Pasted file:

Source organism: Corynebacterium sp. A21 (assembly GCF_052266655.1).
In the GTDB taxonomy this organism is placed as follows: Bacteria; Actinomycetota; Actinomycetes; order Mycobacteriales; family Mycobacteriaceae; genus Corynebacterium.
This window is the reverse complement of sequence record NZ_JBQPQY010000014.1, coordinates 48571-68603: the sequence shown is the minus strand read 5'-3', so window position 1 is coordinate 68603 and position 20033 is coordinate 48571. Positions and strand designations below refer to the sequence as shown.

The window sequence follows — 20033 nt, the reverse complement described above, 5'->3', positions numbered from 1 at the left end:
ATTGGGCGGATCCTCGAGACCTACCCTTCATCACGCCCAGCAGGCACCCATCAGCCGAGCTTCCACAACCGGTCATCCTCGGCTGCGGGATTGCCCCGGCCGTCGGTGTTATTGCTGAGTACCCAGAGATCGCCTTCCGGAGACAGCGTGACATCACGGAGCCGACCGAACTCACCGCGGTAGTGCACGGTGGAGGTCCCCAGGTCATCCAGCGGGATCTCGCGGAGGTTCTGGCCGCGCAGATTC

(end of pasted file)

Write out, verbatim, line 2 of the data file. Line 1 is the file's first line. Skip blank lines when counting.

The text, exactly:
In the GTDB taxonomy this organism is placed as follows: Bacteria; Actinomycetota; Actinomycetes; order Mycobacteriales; family Mycobacteriaceae; genus Corynebacterium.